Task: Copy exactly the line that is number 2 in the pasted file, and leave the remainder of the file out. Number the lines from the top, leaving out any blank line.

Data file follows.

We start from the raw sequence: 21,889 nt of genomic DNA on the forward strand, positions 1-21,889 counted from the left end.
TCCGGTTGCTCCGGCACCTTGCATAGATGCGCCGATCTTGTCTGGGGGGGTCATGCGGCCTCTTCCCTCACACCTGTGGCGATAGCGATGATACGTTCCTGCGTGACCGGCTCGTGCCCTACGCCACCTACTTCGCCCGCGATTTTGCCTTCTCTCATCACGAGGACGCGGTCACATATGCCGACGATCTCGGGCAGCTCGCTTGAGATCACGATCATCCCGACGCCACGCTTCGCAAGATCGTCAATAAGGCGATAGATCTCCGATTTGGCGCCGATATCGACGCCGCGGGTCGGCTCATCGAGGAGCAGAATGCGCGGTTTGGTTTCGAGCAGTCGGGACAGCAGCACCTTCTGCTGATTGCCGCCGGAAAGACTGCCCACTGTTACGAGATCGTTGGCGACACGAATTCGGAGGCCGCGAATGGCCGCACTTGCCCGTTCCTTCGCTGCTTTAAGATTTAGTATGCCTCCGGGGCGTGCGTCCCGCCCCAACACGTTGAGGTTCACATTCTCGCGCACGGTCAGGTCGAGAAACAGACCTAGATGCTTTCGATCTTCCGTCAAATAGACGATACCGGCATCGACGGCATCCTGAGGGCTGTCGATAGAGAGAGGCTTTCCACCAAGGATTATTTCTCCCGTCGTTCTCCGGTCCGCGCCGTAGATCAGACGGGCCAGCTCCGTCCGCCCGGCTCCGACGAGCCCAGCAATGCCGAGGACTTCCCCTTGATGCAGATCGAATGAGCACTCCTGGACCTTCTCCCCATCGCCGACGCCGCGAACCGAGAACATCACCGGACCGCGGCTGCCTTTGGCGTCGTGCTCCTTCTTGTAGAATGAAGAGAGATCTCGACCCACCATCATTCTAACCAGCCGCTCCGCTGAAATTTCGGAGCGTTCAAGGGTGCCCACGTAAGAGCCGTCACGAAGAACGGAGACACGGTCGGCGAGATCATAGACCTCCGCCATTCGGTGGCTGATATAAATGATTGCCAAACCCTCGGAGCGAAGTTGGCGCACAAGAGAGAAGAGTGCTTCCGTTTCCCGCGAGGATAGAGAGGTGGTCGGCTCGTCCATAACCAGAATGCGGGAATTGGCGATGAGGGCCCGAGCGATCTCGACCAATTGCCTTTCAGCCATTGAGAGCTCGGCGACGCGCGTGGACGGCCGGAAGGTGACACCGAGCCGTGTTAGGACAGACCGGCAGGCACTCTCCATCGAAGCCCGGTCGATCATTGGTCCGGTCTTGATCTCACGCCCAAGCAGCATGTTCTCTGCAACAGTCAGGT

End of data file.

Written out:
TCCGGTTGCTCCGGCACCTTGCATAGATGCGCCGATCTTGTCTGGGGGGGTCATGCGGCCTCTTCCCTCACACCTGTGGCGATAGCGATGATACGTTCCTGCGTGACCGGCTCGTGCCCTACGCCACCTACTTCGCCCGCGATTTTGCCTTCTCTCATCACGAGGACGCGGTCACATATGCCGACGATCTCGGGCAGCTCGCTTGAGATCACGATCATCCCGACGCCACGCTTCGCAAGATCGTCAATAAGGCGATAGATCTCCGATTTGGCGCCGATATCGACGCCGCGGGTCGGCTCATCGAGGAGCAGAATGCGCGGTTTGGTTTCGAGCAGTCGGGACAGCAGCACCTTCTGCTGATTGCCGCCGGAAAGACTGCCCACTGTTACGAGATCGTTGGCGACACGAATTCGGAGGCCGCGAATGGCCGCACTTGCCCGTTCCTTCGCTGCTTTAAGATTTAGTATGCCTCCGGGGCGTGCGTCCCGCCCCAACACGTTGAGGTTCACATTCTCGCGCACGGTCAGGTCGAGAAACAGACCTAGATGCTTTCGATCTTCCGTCAAATAGACGATACCGGCATCGACGGCATCCTGAGGGCTGTCGATAGAGAGAGGCTTTCCACCAAGGATTATTTCTCCCGTCGTTCTCCGGTCCGCGCCGTAGATCAGACGGGCCAGCTCCGTCCGCCCGGCTCCGACGAGCCCAGCAATGCCGAGGACTTCCCCTTGATGCAGATCGAATGAGCACTCCTGGACCTTCTCCCCATCGCCGACGCCGCGAACCGAGAACATCACCGGACCGCGGCTGCCTTTGGCGTCGTGCTCCTTCTTGTAGAATGAAGAGAGATCTCGACCCACCATCATTCTAACCAGCCGCTCCGCTGAAATTTCGGAGCGTTCAAGGGTGCCCACGTAAGAGCCGTCACGAAGAACGGAGACACGGTCGGCGAGATCATAGACCTCCGCCATTCGGTGGCTGATATAAATGATTGCCAAACCCTCGGAGCGAAGTTGGCGCACAAGAGAGAAGAGTGCTTCCGTTTCCCGCGAGGATAGAGAGGTGGTCGGCTCGTCCATAACCAGAATGCGGGAATTGGCGATGAGGGCCCGAGCGATCTCGACCAATTGCCTTTCAGCCATTGAGAGCTCGGCGACGCGCGTGGACGGCCGGAAGGTGACACCGAGCCGTGTTAGGACAGACCGGCAGGCACTCTCCATCGAAGCCCGGTCGATCATTGGTCCGGTCTTGATCTCACGCCCAAGCAGCATGTTCTCTGCAACAGTCAGGT